Your constantly-updated definition of Gamification and collection of topical content and literature


What is Gamification?

Gamification is a technique where designers insert gameplay elements in non-gaming settings so as to enhance user engagement with a product or service. By weaving suitably fun features such as leaderboards and badges into an existing system, designers tap users’ intrinsic motivations so they enjoy using it.

The Appeal of Gamification in UX Design

Gamification, as a 21st-century UX phenomenon, is a powerful tool for designers to drive user engagement for several reasons. Firstly, you use it to inject fun elements into applications and systems that might otherwise lack immediacy or relevance for users, and incentivize them to achieve goals. Users enjoy challenges, whether challenging themselves (e.g., using step-tracking devices) or trying to win awards (e.g., virtual “trophies” for completing work-based e-learning). Secondly, the dynamics designers incorporate in successful gamification serve as effective intrinsic motivation, themselves – meaning users engage with the system because they want to. For instance, Foursquare/Swarm promotes users to “Mayors” of establishments after so many visits, enabling them to vie for top place while enjoying meals, shopping, movies, etc.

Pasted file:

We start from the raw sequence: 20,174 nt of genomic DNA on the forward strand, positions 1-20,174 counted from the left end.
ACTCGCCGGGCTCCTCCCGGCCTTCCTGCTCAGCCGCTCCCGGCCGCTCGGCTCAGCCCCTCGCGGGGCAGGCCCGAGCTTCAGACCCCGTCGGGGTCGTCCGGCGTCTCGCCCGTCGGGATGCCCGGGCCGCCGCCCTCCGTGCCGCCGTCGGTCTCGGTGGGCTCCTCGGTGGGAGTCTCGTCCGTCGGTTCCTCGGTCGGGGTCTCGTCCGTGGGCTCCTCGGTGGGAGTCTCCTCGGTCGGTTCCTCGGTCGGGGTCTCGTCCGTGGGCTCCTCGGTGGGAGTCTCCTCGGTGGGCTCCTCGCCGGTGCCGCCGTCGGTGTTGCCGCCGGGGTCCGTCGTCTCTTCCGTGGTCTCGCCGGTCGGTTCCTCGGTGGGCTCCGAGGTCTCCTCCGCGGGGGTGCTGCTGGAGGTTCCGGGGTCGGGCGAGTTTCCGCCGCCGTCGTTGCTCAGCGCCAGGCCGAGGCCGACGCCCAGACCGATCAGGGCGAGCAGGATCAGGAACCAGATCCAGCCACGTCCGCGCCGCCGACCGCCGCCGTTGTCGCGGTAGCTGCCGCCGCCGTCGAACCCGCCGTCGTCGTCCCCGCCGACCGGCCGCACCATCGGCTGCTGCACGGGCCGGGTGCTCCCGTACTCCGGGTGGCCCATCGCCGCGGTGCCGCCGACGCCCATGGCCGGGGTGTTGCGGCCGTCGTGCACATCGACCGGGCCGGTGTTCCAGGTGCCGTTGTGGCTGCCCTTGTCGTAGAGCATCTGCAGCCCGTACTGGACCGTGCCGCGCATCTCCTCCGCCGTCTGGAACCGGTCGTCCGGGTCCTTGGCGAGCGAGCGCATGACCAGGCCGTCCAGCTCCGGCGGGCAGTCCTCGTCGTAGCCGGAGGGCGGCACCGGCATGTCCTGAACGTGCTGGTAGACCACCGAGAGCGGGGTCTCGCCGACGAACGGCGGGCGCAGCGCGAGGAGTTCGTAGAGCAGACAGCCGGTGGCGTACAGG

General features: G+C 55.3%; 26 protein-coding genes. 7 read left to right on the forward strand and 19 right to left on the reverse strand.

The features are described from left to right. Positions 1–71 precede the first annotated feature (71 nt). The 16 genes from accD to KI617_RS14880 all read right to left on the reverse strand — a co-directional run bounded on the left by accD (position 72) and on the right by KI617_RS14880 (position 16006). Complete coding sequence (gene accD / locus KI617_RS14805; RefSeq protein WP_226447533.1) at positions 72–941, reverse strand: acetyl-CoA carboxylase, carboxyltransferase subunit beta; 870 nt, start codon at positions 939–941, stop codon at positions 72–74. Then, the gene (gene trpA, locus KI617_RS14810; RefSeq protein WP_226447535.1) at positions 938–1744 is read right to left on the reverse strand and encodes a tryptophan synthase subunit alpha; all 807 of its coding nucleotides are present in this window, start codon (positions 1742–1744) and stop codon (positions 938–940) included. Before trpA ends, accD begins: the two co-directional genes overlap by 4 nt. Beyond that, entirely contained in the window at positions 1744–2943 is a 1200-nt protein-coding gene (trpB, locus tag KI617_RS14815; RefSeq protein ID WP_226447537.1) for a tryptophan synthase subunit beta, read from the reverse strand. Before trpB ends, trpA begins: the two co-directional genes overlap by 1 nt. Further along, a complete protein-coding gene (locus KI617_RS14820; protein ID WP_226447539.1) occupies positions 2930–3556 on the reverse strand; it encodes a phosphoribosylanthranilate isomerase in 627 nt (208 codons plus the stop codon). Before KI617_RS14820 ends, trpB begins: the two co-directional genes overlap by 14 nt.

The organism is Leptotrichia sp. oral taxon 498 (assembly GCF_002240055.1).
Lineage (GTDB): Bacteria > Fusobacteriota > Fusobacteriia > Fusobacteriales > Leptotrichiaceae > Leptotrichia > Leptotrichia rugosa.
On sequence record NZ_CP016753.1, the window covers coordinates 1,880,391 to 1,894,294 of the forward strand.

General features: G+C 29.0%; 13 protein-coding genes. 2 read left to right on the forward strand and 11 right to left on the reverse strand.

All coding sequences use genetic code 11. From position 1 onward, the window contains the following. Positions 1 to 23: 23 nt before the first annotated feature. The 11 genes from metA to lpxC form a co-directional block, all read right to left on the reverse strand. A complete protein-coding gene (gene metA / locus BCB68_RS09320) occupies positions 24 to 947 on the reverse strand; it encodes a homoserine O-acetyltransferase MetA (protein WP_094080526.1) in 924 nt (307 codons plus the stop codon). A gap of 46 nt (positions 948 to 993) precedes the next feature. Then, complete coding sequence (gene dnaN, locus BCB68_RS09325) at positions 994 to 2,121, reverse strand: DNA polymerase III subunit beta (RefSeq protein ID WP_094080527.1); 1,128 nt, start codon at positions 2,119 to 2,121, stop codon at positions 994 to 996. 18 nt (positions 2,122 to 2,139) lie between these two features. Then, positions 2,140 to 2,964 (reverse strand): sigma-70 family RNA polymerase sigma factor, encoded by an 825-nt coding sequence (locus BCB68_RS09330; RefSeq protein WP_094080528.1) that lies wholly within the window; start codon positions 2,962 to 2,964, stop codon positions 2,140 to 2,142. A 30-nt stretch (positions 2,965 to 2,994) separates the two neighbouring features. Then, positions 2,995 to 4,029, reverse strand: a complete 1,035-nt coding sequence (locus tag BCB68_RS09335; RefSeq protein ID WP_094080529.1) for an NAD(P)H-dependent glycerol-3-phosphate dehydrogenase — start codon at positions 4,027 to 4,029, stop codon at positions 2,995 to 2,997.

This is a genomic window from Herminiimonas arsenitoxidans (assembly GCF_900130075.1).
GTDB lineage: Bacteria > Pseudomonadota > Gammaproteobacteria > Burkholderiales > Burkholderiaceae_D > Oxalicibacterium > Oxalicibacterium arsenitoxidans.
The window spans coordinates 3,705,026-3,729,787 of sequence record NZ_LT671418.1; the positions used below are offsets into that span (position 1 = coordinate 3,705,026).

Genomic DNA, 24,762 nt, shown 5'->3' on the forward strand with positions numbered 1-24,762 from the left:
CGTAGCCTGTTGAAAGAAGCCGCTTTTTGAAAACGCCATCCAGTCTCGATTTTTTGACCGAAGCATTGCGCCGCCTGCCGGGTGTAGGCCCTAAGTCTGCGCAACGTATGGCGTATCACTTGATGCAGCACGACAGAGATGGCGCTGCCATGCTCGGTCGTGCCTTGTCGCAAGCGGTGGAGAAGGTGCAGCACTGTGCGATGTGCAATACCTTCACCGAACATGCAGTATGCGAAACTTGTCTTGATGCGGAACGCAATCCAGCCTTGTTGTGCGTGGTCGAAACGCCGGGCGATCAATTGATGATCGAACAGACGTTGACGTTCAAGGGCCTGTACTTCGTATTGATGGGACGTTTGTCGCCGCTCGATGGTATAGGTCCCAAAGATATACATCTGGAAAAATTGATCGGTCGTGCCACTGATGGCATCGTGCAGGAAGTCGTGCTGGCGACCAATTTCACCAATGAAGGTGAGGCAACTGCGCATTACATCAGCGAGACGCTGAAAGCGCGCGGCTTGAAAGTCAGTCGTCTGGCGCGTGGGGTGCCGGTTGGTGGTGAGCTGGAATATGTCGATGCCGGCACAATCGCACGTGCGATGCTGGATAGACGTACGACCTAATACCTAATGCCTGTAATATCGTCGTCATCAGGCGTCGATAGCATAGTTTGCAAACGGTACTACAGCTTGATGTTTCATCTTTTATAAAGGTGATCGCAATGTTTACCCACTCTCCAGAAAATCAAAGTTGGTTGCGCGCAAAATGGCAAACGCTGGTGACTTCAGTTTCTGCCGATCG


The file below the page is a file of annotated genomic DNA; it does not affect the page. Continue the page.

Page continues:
Inspiring users by introducing gamification into an existing system demands designers to apply gameplay and the structure of rules and goals to “serious” tasks exactly as users would want to see. You can gamify systems in many ways, from countdowns to encouragement for completing x percent of a task, with the ultimate goal of making everyday tasks less mundane while sparking users to become actively interested in attaining goals. People enjoy interactivity and satisfying their curiosity, and designers can employ a suitable social element to increase their engagement.

Games give us unnecessary obstacles that we volunteer to tackle.

— Jane McGonigal, American designer and author

Learn more about how Gamification fits into UX design:

The Challenge for UX Designers

Gamification is notoriously difficult and designers must strike a cautious balance between the “fun factor” and the tone of the subject matter. Designers must appreciate appropriateness, tailoring the gameplay and the rewards precisely to the users. The degree of apparent gamification and the nature of trophy-like awards suitable for an app where friends compete won’t suit a corporate environment that prefers more subtle approaches. Simultaneously, you must fulfill such user needs as autonomy, relatedness and competence if “players” are to use the system without forcing themselves to – nobody can be forced to have fun! Question-and-answer service Quora, which awards credits while linking like-minded people, exemplifies fulfilling relatedness.

Here at the Interaction Design Foundation we also use gamification to increase our course takers intrinsic motivation for putting their best effort into their courses.

Major Gamification Pitfalls:

  1. Manipulation – Gamification is about motivating users by enabling them to have fun, not tricking them into doing things.
  2. Building a Game – Overdoing game features defeats the purpose of incentivizing users to complete real-world tasks.
  3. Magic Paint – The system a designer is gamifying must be good per se. If it is subpar, gamification cannot make it a success.